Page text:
nsaspook
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#10
Nov2-12, 07:12 AM
P: 502
http://www.nytimes.com/2012/11/02/wo...attack.html?hp

The account given by the senior officials, who did not want to be identified, provided the most detailed description to date of the C.I.A.’s role in Benghazi, a covert presence that appears to have been much more significant than publicly disclosed.
....
The senior officials also shed new light on the C.I.A.’s role in Libya.

Within months of the start of the Libyan revolution in February 2011, the agency began building a meaningful but covert presence in Benghazi, a locus of the rebel efforts to oust the government of Col. Muammar el-Qaddafi.

The C.I.A.’s surveillance targets in Benghazi and eastern Libya included Ansar al-Shariah, a militia that some have blamed for the attack on the mission, as well as suspected members of Al Qaeda’s affiliate in North Africa, known as Al Qaeda in the Islamic Maghreb.

American intelligence operatives also helped State Department contractors and Libyan officials in tracking shoulder-fired missiles taken from the former Libyan Army arsenals, American officials said.
“There were no orders to anybody to stand down in providing support,” the official said, speaking on the condition of anonymity because of continuing investigations by the State Department and the F.B.I.
CBS seems to refute this.

Absent coordination from Counterterrorism Security Group, a senior US counterterrorism official says the response to the crisis became more confused. The official says the FBI received a call during the attack representing Secretary of State Hillary Clinton and requesting agents be deployed. But he and his colleagues agreed the agents "would not make any difference without security and other enablers to get them in the country and synch their efforts with military and diplomatic efforts to maximize their success."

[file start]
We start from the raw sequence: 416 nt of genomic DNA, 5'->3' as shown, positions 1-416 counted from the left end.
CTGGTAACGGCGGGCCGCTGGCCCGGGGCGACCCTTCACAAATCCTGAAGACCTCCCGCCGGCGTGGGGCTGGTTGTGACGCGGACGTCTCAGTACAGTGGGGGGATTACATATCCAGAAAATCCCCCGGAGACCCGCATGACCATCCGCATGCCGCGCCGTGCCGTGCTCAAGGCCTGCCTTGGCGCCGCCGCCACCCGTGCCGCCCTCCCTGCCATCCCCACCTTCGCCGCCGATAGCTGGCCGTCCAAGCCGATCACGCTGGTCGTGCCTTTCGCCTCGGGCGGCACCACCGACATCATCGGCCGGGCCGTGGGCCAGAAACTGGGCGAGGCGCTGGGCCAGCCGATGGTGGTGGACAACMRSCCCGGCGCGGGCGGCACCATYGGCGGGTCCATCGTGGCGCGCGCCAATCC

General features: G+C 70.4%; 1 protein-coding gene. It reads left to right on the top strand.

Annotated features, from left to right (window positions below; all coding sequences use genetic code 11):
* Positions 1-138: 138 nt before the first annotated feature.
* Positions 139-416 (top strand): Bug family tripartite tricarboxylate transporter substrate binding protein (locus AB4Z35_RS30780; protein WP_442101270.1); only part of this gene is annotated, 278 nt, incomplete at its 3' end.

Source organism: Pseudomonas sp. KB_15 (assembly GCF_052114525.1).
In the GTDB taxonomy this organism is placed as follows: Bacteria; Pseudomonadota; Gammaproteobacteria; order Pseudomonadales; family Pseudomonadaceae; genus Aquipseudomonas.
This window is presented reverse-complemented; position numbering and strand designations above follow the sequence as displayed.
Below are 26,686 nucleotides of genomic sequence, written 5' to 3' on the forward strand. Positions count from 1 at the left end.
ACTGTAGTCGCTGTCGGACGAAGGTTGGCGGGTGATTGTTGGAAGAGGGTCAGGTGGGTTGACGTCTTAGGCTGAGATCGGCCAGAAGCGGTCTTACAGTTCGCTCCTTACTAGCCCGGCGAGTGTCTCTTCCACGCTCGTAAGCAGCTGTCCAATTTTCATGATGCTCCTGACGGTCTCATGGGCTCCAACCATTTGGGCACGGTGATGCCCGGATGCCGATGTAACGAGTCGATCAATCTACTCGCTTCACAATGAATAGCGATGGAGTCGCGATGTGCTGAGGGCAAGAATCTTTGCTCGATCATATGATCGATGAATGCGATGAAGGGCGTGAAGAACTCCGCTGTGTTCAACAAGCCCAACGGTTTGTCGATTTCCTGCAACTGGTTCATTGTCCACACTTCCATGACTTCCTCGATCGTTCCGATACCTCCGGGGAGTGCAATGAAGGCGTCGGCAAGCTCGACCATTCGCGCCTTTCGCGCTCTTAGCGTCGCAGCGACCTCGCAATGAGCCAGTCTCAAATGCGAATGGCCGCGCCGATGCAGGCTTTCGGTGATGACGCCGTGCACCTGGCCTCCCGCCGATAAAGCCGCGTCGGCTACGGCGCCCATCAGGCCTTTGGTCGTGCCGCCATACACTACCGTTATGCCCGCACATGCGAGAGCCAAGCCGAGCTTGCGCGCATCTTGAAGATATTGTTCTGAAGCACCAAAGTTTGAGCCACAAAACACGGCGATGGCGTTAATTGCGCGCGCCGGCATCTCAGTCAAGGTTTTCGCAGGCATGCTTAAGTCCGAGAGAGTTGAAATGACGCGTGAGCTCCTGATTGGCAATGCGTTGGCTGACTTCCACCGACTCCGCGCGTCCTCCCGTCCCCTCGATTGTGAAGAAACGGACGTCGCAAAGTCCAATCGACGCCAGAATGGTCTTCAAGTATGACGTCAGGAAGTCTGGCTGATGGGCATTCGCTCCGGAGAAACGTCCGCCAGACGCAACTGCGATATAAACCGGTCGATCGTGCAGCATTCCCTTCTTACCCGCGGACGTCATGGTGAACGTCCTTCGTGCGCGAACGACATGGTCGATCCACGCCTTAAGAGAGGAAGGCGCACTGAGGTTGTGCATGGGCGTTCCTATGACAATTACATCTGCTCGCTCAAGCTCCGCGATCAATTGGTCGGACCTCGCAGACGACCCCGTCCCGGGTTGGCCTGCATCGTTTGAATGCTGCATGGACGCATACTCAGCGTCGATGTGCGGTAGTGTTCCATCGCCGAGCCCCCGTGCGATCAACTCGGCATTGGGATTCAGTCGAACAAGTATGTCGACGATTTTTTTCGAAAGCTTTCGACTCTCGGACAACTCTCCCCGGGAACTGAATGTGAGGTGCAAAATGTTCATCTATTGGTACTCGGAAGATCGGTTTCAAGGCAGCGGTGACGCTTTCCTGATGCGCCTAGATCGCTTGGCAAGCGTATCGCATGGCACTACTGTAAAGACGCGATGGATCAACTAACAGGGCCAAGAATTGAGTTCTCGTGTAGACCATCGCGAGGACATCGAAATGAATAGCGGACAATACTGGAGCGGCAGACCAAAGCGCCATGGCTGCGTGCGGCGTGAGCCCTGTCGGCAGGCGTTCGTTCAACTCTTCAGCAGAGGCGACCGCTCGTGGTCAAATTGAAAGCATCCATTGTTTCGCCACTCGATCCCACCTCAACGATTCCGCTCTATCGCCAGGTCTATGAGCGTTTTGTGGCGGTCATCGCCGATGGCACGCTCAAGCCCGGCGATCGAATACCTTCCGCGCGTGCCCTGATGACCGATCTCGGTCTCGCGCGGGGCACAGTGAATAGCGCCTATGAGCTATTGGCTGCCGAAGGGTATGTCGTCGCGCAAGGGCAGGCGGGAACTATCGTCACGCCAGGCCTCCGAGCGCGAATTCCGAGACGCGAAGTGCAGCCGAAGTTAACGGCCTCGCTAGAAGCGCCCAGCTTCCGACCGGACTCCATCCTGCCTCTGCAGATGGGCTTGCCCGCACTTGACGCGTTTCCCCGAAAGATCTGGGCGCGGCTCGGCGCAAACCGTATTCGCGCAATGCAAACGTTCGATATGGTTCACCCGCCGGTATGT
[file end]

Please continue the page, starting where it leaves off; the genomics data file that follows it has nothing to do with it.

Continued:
Another senior counter terrorism official says a hostage rescue team was alternately asked to get ready and then stand down throughout the night, as officials seemed unable to make up their minds.
http://www.cbsnews.com/8301-250_162-...ack/?tag=socsh
edward
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#11
Nov2-12, 09:43 PM
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Quote Quote by nsaspook View Post

Another senior counter terrorism official says a hostage rescue team was alternately asked to get ready and then stand down throughout the night, as officials seemed unable to make up their minds.


One thing that may be considered is that there were no hostages taken.
nsaspook
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#12
Nov2-12, 11:18 PM
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Quote Quote by edward View Post
One thing that may be considered is that there were no hostages taken.
So what, maybe there were none because good men died stopping it from happening. The teams "Delta/HRT" train to handle all contingencies including (as in this case Counter-terrorism) attempts to kill US personnel, calling them a "hostage rescue team" is just PC.

http://www.washingtonpost.com/opinio...y.html?hpid=z5